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street does not know a star in the sky. The solstice he does not observe; the equinox he knows as little; and the whole bright calendar of the year is without a dial in his mind. His notebooks impair his memory; his libraries overload his wit ; the insurance office in-525 creases the number of accidents; and it may be a question whether machinery does not encumber; whether we have not lost by refinement some energy; by a Christianity entrenched in establishments and forms, some vigor of wild virtue.

530 There is no more deviation in the moral standard than in the standard of height or bulk. No greater men are now than ever A singular equality may be observed between the great men of the first and the last ages ; nor can all the science, art, religion, 535 and philosophy of the nineteenth century avail to educate greater men than Plutarch's heroes, three or four and twenty centuries ago. Not in time is the race progressive. Phocion, Socrates, Anaxagoras, Diogenes, are great men, but they leave no class.

He 540 who is really of their class will not be called by their name, but will be his own man, and in turn the founder of a sect. The great genius returns to essential man.

Society is a wave. The wave moves onward, but the water of which it is composed does not. The 545 same particle does not rise from the valley to the ridge. Its unity is only phenomenal. The persons who make up a nation to-day, next year die, and their experience dies with them.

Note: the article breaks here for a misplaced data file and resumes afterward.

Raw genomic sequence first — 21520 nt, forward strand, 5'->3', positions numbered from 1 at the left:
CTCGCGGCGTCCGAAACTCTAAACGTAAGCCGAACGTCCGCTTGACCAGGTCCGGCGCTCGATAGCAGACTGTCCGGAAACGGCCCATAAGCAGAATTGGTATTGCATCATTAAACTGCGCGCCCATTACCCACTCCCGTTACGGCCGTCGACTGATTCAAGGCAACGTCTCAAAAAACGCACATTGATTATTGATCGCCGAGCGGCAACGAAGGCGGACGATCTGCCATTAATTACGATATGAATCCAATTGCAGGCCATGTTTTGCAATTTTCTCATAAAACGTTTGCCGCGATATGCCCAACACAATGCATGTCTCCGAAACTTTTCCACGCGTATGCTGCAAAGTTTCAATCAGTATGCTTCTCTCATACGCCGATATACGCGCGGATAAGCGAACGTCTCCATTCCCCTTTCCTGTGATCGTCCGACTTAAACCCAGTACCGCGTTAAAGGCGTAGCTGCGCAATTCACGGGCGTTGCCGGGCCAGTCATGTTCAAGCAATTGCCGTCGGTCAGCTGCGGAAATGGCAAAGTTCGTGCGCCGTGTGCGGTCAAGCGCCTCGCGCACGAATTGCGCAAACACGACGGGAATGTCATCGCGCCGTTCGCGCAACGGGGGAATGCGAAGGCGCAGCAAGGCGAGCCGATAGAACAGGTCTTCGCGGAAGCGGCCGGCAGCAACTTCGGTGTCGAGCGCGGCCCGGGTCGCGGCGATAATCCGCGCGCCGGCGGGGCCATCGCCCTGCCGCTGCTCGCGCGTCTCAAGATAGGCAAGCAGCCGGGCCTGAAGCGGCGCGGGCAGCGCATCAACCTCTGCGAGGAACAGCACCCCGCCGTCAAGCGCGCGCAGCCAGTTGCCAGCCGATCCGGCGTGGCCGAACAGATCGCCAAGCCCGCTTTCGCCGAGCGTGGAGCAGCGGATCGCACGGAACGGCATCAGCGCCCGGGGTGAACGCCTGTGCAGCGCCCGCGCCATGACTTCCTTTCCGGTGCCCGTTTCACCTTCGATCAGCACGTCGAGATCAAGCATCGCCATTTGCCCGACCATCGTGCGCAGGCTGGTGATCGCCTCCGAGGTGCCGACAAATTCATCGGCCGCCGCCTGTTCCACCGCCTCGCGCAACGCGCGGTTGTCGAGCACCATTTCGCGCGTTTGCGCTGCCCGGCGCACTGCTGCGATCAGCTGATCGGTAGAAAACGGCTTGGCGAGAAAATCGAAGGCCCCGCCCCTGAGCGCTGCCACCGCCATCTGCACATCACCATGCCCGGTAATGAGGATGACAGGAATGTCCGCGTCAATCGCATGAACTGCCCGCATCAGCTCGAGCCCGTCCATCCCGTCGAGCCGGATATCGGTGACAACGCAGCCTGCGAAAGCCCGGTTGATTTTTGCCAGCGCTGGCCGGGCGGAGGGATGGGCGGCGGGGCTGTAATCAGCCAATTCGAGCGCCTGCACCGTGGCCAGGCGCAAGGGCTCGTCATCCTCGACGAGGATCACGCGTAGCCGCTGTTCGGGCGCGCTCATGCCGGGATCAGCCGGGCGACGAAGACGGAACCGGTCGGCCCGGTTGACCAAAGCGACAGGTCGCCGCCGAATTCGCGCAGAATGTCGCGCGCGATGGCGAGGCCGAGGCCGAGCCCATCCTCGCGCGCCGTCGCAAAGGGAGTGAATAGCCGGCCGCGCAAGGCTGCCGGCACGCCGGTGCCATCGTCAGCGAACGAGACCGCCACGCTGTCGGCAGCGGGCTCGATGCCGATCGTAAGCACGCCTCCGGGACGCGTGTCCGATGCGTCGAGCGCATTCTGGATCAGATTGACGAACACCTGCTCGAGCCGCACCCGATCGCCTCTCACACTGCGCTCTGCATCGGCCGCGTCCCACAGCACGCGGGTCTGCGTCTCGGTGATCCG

And so the reliance on Property, including the re-550 liance on governments which protect it, is the want of self-reliance. Men have looked away from themselves and at things so long that they have come to esteem

the religious, learned, and civil institutions as guards of property, and they deprecate assaults on these, because 555 they feel them to be assaults on property. They measure their esteem of each other by what each has, and not by what each is. But a cultivated man becomes ashamed of his property, out of new respect for his nature. Especially he hates what he has if he sees 560 that it is accidental — came to him by inheritance, or gift, or crime ; then he feels that it is not having ; it does not belong to him, has no root in him, and merely lies there because no revolution or no robber takes it away. But that which a man is, does not always by 565 necessity acquire ; and what the man acquires is living property, which does not wait the beck of rulers, or mobs, or revolutions, or fire, or storm, or bankruptcies, but perpetually renews itself wherever the man breathes. He who knows that power is inborn, that he is weak 570 because he has looked for good out of him and elsewhere, and, so perceiving, throws himself unhesitatingly on his thought, instantly rights himself, stands in the erect position, commands his limbs, works miracles; just as a man who stands on his feet is stronger 575 than a man who stands on his head.

So use all that is called Fortune. Most men gamble with her, and gain all, and lose all, as her wheel rolls. But do thou leave as unlawful these winnings, and deal with Cause and Effect, the chancellors of God. 580 In the Will work and acquire, and thou hast chained the wheel of Chance, and shalt sit hereafter out of fear from her rotations. A political victory, a rise of rents, the recovery of your sick or the return of your absent friend, or some other favorable event raises your 585 spirits, and you think that good days are preparing for